But the symbols had been marred, torn, broken. Several from the critical inner ring had been pried up from the floor and were simply missing. Some of the bars had been broken. The circle, as it was, was nonfunctional and worthless—but whole, it would have served to contain Harley MacFinn when he shifted into his beast form. The room was a prison he had created for himself, something to contain the fury of the beast inside of him.
But someone had intentionally marred the circle, made the prison useless.
And I abruptly understood Kim Delaney’s request. She had to have known Harley MacFinn, maybe through her environmental activism. She must have learned of his curse, and wanted to help him. When I had refused to help her, she had attempted to re-create the greater summoning circle upstairs in the bedroom, to hold in MacFinn once the moon rose. As I had warned her would happen, she had failed. She hadn’t had the knowledge necessary to understand how such a construct would function, and consequently, she hadn’t been able to make it work.
MacFinn had killed her. Kim was dead because I had refused to share my knowledge with her, because I hadn’t given her my help. I had been so secure in my knowledge and wisdom; withholding such secrets from her had been the action of a concerned and reasoned adult speaking to an overeager child. I couldn’t believe my own arrogance, the utter confidence with which I had condemned her to death.
I started to shake, harder, too many things pressing against my head, my heart. I could feel the pressure, somewhere inside of me, that switch on the inside of my head quivering, getting ready to flick back beneath a tide of raging anger, fury, regret, self-hatred. I took deep breaths and closed my eyes, trying not to let it happen.
I opened my eyes and looked up at Murphy. God, I needed to talk to her. I needed a friend. I needed someone to listen, to tell me it would be all right whether it was the truth or not. I needed someone to let me unload on them, to keep me from flying apart.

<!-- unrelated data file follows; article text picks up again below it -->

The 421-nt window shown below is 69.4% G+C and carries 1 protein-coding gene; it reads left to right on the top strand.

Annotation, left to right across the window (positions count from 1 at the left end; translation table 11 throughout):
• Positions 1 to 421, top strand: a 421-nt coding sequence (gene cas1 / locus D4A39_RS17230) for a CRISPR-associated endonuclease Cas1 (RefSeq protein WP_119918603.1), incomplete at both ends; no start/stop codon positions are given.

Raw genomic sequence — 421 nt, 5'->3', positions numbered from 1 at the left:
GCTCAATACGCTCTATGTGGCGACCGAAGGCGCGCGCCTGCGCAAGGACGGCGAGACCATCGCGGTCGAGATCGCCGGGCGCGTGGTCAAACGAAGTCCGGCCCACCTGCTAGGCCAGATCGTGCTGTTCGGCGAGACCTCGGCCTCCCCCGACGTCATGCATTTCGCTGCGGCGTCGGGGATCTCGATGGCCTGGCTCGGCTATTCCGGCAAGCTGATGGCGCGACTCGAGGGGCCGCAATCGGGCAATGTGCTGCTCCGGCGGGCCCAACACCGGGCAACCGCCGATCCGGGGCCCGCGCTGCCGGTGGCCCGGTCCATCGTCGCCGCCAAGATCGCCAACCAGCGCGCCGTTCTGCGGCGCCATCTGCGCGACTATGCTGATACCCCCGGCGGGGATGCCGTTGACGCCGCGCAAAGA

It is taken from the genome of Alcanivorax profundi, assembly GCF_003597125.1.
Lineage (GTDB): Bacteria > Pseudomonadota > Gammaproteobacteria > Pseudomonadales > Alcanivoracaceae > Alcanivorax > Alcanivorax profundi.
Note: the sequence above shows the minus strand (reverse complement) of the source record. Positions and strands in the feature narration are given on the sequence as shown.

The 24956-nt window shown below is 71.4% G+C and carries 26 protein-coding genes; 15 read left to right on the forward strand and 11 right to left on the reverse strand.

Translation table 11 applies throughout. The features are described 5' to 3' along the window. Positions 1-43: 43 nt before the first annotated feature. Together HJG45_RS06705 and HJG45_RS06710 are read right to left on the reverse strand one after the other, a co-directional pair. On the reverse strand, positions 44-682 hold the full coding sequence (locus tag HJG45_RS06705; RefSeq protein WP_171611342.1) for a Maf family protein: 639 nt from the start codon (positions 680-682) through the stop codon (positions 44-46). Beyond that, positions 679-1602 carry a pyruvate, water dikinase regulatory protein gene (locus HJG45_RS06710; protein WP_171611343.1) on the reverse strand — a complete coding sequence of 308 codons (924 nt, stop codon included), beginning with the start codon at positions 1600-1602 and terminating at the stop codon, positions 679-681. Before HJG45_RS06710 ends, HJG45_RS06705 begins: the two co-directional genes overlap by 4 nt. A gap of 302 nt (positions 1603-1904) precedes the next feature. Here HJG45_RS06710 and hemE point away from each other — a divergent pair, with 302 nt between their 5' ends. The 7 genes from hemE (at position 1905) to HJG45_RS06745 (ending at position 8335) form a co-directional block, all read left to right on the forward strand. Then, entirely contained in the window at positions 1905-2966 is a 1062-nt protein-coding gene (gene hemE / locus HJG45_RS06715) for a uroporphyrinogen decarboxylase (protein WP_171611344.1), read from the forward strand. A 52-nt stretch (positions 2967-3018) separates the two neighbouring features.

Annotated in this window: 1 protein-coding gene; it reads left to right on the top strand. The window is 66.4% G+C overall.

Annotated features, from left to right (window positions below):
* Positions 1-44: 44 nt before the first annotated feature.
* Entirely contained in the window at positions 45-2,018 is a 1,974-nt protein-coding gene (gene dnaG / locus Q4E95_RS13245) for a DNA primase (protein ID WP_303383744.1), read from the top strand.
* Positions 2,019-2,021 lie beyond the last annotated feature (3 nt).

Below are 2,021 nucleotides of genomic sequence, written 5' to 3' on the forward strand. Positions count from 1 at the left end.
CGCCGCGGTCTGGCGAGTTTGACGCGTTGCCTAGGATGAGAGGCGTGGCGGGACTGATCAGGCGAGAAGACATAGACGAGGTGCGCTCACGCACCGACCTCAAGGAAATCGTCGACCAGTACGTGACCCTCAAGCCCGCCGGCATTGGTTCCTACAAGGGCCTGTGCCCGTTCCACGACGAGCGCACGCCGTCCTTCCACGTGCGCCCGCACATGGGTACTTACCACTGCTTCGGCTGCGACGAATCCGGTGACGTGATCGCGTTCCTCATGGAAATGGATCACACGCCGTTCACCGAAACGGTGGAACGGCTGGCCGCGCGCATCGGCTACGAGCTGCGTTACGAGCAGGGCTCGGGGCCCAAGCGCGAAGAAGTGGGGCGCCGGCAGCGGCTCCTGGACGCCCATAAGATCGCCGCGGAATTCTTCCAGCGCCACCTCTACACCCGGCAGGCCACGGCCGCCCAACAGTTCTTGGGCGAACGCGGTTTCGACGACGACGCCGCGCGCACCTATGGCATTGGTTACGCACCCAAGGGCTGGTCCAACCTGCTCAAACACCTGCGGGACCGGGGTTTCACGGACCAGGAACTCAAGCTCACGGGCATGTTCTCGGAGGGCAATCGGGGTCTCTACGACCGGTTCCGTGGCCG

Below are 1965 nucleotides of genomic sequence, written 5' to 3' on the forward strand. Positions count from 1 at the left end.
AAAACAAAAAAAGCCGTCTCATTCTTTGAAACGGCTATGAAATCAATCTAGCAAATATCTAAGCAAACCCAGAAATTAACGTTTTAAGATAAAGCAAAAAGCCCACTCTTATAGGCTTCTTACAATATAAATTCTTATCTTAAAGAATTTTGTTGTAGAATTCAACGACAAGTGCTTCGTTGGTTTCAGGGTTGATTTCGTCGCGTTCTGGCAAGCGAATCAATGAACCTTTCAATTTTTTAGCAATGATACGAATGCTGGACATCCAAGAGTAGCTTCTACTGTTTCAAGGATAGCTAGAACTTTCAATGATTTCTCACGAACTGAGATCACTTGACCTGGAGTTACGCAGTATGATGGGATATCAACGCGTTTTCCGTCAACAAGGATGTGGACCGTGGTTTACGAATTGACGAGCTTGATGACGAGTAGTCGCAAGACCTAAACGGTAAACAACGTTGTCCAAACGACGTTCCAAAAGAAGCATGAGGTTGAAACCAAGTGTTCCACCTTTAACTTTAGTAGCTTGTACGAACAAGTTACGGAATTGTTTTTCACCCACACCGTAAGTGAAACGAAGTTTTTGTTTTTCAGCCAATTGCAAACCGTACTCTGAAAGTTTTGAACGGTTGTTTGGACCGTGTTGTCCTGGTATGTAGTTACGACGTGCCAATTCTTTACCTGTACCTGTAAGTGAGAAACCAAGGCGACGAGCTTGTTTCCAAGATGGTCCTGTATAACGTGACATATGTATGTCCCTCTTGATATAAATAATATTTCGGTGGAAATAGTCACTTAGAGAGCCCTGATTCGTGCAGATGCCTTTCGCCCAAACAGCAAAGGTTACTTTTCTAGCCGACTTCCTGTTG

She regarded me with cold, angry eyes.
“Karrin,” I whispered.
She drew from her pocket a crumpled piece of paper. She unfolded it, and held it up to me, so that I could see Kim Delaney’s graceful handwriting, the sketch of the summoning circle that she had brought to me in McAnally’s. The sketch I had refused to tell Kim about. The sketch I had crumpled into a little ball and tossed on the floor, and which Murphy had picked up, absently, just to get the trash out of people’s way.
And I realized why there was so much anger in Murphy’s eyes.
I stared at the sketch. “Karrin,” I began again. “Stars above, you’ve got to listen to me.” I took the sketch from her hands, my fingers trembling.
“Harry,” she said, in a calm tone. “You lyingbastard,” and on the word she drove her fist into my stomach, hard, doubling me over. The motion put my head within easy reach, and her fist took me across the jaw in a right cross that sent me to the floor like a lump of wet pasta, stars dancing in my vision.
I was only dimly aware of her taking the sketch back from me. She twisted my arms painfully behind my back, and snapped her handcuffs around my wrists. “You promised me,” she said, her voice furious. “You promised. No secrets. You lied to me all along. You played me like a sucker the entire while. Goddammit, Dresden, you’re involved in this and people are dying.”
“Murph,” I mumbled. “Wait.”
She grabbed my hair, jerked my head back, and slammed me across the jaw again, near-berserk anger lending her strength. My head swam, and blackness closed over my vision for several seconds.
“No more talking. No more lies,” I heard her say, and she dragged me to my feet, shoved my face and chest against a wall, and began searching me for weapons. “No more people torn up like meat on a block. You have the right to remain silent. Anything you say can and will be used against you in a court of law.”
She took my blasting rod. My shield bracelet. The energy ring. Even my lump of chalk. Her voice went on, hard, cold, and professional, letting me know my rights.
I closed my eyes and leaned against the stone wall. Next to my head, it was the softest thing in the room. I didn’t try to fight or to explain.
What was the point?

Today I Read…Storm Front

Storm FrontToday I read Storm Front by Jim Butcher, the first book in The Dresden Files series.

Harry Dresden-Wizard. That’s what the sign says.